Tag Archives: Jupiter

After postponing Juno’s second midcourse correction burn, engineers have now successfully completed that burn.

After postponing Juno’s second midcourse correction burn last month, engineers have now successfully completed that burn.

NASA’s Juno spacecraft successfully executed a second Deep Space Maneuver, called DSM-2 last Friday, Sept. 14. The 30 minute firing of its main engine refined the Jupiter-bound spacecraft’s trajectory, setting the stage for a gravity assist from a flyby of Earth on Oct 9, 2013. Juno will arrive at Jupiter on July 4, 2016.

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Europe has decided to build a probe, dubbed JUICE, to study Ganymede, Callisto and Europa, Jupiter’s big icy moons.

Europe has decided to build a probe to study Ganymede, Callisto and Europa, Jupiter’s big icy moons.

Known as JUICE, the Jupiter Icy Moons Explorer, the probe will enter orbit around the gas giant planet in 2030 for a series of flybys of Ganymede, Callisto and Europa. JUICE will brake into orbit around Ganymede, Jupiter’s largest moon, in 2032 for at least one year of close-up research.

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Scientists have published the first complete global geological map of the Jupiter moon Io.

Scientists have published the first complete global geological map of the Jupiter moon Io.

The highly detailed, colorful map reveals a number of volcanic features, including: paterae (caldera-like depressions), lava flow fields, tholi (volcanic domes), and plume deposits, in various shapes, sizes and colors, as well as high mountains and large expanses of sulfur- and sulfur dioxide-rich plains. The mapping identified 425 paterae, or individual volcanic centers. One feature you will not see on the geologic map is impact craters. “Io has no impact craters; it is the only object in the Solar System where we have not seen any impact craters, testifying to Io’s very active volcanic resurfacing,” says Williams.

You can download the map here.

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Juno looks back and sees the Earth and the Moon

Earth and Moon

Juno, on its way to Jupiter, took a look back and snapped this picture of the Earth/Moon double planet.

The image was taken by the spacecraft’s camera, JunoCam, on Aug. 26 when the spacecraft was about 6 million miles (9.66 million kilometers) away.

Gives us a glimpse at what our home planet will really look like to future spacefarers, either on they way out or on their way home.

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A wish list of spectacular future planetary missions

Steve Squyres of Cornell University and the project scientist of the Mars rovers Spirit and Opportunity spoke today at an astrobiology symposium in Arlington, Virginia. He described several spectacular planetary missions that might be flown in the coming decade. All are being considered. None have yet been chosen or funded.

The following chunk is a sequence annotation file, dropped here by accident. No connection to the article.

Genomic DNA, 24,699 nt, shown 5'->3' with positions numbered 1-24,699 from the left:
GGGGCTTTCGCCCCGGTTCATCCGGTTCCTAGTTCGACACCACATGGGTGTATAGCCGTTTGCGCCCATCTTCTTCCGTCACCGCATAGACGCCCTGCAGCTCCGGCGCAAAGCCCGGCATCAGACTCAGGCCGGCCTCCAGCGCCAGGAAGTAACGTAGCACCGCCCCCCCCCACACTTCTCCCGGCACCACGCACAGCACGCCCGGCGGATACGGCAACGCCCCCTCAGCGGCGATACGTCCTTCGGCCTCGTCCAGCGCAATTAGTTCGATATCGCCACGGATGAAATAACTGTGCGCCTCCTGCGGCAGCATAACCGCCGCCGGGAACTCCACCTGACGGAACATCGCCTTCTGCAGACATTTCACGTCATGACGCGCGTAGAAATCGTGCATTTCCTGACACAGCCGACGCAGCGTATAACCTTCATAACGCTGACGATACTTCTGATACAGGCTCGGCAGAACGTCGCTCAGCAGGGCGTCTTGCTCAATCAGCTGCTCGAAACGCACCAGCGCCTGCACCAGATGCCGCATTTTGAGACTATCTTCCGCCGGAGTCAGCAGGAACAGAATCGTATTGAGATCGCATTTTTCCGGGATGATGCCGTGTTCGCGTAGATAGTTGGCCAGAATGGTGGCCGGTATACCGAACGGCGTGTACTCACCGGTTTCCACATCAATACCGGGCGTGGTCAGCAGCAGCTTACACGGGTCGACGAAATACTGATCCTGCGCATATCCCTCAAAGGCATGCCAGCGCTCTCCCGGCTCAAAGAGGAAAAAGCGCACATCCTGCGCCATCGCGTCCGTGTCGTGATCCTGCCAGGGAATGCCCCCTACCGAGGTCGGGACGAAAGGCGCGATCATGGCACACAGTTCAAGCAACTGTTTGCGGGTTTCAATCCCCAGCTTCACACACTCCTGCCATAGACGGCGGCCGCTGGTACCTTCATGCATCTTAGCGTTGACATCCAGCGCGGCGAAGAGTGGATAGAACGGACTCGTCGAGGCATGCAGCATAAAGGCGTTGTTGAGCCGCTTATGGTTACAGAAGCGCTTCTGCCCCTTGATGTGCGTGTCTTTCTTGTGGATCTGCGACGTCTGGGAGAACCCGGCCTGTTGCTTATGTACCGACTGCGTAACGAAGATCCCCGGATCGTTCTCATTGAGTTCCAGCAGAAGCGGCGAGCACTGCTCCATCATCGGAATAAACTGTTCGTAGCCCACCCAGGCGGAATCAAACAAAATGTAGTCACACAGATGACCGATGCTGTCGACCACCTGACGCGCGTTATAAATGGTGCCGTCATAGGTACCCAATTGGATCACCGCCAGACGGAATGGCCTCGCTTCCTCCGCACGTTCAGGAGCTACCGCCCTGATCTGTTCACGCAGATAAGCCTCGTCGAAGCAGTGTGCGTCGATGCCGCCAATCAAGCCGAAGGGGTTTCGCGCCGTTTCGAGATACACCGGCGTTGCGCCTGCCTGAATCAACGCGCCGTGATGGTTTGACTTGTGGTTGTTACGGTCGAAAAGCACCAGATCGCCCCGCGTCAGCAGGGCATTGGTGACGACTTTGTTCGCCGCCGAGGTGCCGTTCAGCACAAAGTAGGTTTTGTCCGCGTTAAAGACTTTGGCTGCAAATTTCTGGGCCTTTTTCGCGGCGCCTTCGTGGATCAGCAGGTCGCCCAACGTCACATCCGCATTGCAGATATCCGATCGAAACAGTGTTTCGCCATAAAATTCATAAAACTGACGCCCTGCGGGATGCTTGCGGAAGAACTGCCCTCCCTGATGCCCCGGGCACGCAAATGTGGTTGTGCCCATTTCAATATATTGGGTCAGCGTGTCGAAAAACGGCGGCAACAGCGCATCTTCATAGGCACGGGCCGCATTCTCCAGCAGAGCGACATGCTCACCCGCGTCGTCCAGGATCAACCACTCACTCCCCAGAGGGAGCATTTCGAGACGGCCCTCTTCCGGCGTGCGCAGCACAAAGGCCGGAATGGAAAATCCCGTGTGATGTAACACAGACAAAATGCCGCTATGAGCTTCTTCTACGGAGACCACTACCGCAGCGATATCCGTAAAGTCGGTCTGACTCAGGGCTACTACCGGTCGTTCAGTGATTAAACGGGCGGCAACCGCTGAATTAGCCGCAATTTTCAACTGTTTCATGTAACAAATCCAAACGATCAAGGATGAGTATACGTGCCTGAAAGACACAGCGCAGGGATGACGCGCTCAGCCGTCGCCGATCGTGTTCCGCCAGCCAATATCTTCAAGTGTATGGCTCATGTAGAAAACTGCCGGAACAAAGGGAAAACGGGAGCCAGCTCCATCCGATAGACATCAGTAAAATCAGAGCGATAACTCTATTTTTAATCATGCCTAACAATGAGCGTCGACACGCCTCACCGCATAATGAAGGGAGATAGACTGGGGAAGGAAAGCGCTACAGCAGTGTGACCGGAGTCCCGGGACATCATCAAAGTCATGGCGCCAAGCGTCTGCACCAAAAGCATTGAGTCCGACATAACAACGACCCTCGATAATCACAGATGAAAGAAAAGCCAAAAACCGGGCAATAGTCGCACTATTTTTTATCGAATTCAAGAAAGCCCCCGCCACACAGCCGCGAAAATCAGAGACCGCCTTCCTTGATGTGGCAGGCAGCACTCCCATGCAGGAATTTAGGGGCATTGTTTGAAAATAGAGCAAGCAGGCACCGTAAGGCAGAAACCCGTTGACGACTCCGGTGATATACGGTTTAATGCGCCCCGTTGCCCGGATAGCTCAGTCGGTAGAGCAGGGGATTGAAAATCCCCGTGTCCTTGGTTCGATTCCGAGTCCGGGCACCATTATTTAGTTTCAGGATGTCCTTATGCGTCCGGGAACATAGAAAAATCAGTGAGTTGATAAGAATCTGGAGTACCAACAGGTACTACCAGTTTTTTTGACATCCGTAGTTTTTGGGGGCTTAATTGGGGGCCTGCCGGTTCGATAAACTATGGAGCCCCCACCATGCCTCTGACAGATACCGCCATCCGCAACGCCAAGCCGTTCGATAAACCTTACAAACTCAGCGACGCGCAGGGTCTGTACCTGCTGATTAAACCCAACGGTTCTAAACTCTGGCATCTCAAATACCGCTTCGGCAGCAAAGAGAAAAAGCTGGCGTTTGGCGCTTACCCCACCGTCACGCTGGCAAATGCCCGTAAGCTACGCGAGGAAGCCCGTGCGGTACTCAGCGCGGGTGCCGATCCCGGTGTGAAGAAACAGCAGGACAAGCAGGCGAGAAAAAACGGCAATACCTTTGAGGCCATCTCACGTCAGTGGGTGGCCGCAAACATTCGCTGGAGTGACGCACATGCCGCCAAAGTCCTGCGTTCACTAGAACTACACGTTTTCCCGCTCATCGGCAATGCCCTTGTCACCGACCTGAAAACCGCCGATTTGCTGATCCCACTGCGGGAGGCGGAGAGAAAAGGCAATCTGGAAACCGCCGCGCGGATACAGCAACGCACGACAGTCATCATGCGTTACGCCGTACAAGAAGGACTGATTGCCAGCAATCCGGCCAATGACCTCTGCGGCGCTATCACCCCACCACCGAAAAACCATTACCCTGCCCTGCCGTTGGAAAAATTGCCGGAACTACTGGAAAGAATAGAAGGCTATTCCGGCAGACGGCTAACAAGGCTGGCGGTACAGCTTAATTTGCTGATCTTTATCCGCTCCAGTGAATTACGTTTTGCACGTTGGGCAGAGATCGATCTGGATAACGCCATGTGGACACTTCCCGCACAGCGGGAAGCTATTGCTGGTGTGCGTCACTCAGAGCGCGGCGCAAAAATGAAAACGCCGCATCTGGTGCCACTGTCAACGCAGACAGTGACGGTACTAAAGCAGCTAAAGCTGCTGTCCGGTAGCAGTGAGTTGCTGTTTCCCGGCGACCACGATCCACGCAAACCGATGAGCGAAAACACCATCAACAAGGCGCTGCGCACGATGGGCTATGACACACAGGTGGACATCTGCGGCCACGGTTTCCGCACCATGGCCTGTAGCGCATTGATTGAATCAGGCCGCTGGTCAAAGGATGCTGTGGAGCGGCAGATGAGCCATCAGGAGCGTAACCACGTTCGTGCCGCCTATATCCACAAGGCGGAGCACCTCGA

• A mission to grab a sample from a comet and return it to Earth.

  • A mission to put a rover or lander on one of the poles of Mars to study the frozen layers of water under the icecap.

  • Mars sample return mission. This mission is so difficult and expensive that it probably would be broken down into three parts:
    • Two rovers on the surface to gather and cache sample material.

    • A lander/rover mission to grab the samples and bring them up to Mars orbit. “Putting into orbit a precious cargo the size of a coconut,” Squyres said.

    • A mission to grab the sample cargo in Martian orbit and return it to Earth.

  • An orbiter to study both Jupiter and its moon Europa.

  • An orbiter to Enceladus, the moon of Saturn, to study the water and organic chemistry in its mysterious plumes.

  • An orbiter to Titan, with balloon to probe the atmosphere as well as a “lake lander, a boat” to study Titan’s lakes.

  • A variety of landers and rovers to go to Venus. One of the more astonishing mission concepts would land, then take off again to visit different places on the surface.

Squyres is the co-chair of a committee of the National Science Foundation that is right now putting together a decadal survey for outlining unmanned planetary research for the next decade. This survey is expected to be released in March, which is when we will find out which of the above missions the planetary science community prefers.

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Amateur detection of Jupiter impact

The detection in June by two different amateur astronomers of an impact on Jupiter bodes well for asteroid/comet research. You can read the actual paper here. [pdf] Key quote from the abstract:

A systematic study of the impact rate and size of these bolides can enable an empirical determination of the flux of meteoroids in Jupiter with implications for the populations of small bodies in the outer Solar System and may allow a better quantification of the threat of impacting bodies to Earth. The serendipitous recording of this optical flash opens a new window in the observation of Jupiter with small telescopes.

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